Hugo Lascelles

Hugo Lascelles

Anne M. Eberhardt

Exchange Rate Fuels Keeneland Buys by Europeans

With the exchange rate in their favor, a plethora of Europeans flocked to the Keeneland September sale to take advantage of bargains they simply couldn’t find in their native countries.

With the exchange rate in their favor, a plethora of Europeans flocked to the Keeneland September sale to take advantage of bargains impossible to find in their native countries. 

“There’s been a strong international feeling from the beginning (of the sale),” said Geoffrey Russell, Keeneland’s director of sales, noting that on the first page of results sheets, eight of the 12 horses were sold to overseas buyers.

"The weakness of the dollar stood out today,” he added after the third day of the sale, when each euro equaled $1.39 in buying power at Keeneland.

British bloodstock agent Hugo Lascelles was quick to admit there were many more Europeans shopping at the Keeneland September sale than usual, with a spectacular trade value of $2 for one British pound. 

“There are definitely more Europeans here than usual because of the value of the euro,” said Lascelles. Although he had unsuccessfully tried to buy two fillies that day, he said he would definitely stay the rest of the week.

British trainer Mark Johnston, on the other hand, has already thrived in book one, buying eight horses on the first day of the sale and two on the second, including a $200,000 filly by Giant’s Causeway—Nannerl.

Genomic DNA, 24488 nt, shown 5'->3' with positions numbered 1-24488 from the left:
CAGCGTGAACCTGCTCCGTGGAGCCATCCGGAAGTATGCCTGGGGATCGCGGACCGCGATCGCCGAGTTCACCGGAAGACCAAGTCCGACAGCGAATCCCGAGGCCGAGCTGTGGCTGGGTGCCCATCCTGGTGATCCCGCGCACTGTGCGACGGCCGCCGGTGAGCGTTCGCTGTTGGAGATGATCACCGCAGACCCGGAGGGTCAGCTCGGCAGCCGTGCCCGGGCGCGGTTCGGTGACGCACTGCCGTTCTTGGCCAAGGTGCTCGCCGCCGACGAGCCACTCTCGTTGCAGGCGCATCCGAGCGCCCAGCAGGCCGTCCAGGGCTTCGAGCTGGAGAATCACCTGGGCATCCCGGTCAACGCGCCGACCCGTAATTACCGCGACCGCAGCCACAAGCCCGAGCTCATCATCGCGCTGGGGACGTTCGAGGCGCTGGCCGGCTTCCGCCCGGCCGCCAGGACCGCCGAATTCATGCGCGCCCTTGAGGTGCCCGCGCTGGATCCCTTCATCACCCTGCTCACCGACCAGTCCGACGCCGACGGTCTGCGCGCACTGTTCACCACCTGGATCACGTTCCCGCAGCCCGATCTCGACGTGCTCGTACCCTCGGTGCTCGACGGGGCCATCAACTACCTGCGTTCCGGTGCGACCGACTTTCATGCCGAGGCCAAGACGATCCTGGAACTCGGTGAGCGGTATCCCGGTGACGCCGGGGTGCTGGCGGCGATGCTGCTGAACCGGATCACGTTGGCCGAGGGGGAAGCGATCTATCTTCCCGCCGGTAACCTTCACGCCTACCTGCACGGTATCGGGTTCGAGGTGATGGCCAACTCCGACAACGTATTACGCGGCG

“I’ve never bought this many (on day one),” he said. “It’s been easier to buy (in book one) because of the exchange rate.”

Johnston noted it had also been less difficult for the Europeans because of the abundance of Giant’s Causeway foals at the sale.

Americans were less interested in the foals sired by the son of Storm Cat because of their heavy turf pedigrees, thus making it easier for Europeans to dominate the bidding. 

While Johnston said the second day of the sale had been somewhat tougher market, he was still encouraged by the success he had already found.

“I’m staying for book three this year, which I haven’t done before, and I’m buying more horses here than in Europe (because of the prices),” he said.

Robert Nataf of Horse France had a different outlook on this year’s situation with foreign buyers. While agreeing the strength of the euro has definitely been a factor in the number of Europeans at the sale, he observed that many Europeans have always considered Keeneland the best value market because of the quality of its horses, the way they are prepared, the strong pedigrees, and the richness of the choices offered.

“For us, (Keeneland) has always been a privileged market, and it has been proven through the years as a very good producer of good horses,” said Nataf. “I haven’t necessarily seen more (Europeans this year), but there are plenty. I also consider Keeneland a cheap market compared to the European market. You can get a very good value and very good quality.”

Nataf pointed out the Storm Cat--Welcome Surprise filly that was purchased for $1.6 million on day two of the sale by Marc-Antoine Berghgracht’s M.A.B. Agency, which is based in France.

“($1.6 million) is (equal to) about 1.3 million euros, so this filly was an excellent value compared to the European prices,” said Nataf. “I’m not surprised she was bought by a European buyer, and she will be trained in France.”
Nataf’s agency is planning to buy 25 to 30 horses for various clients. He said he expects to remain in Lexington through the beginning of next week.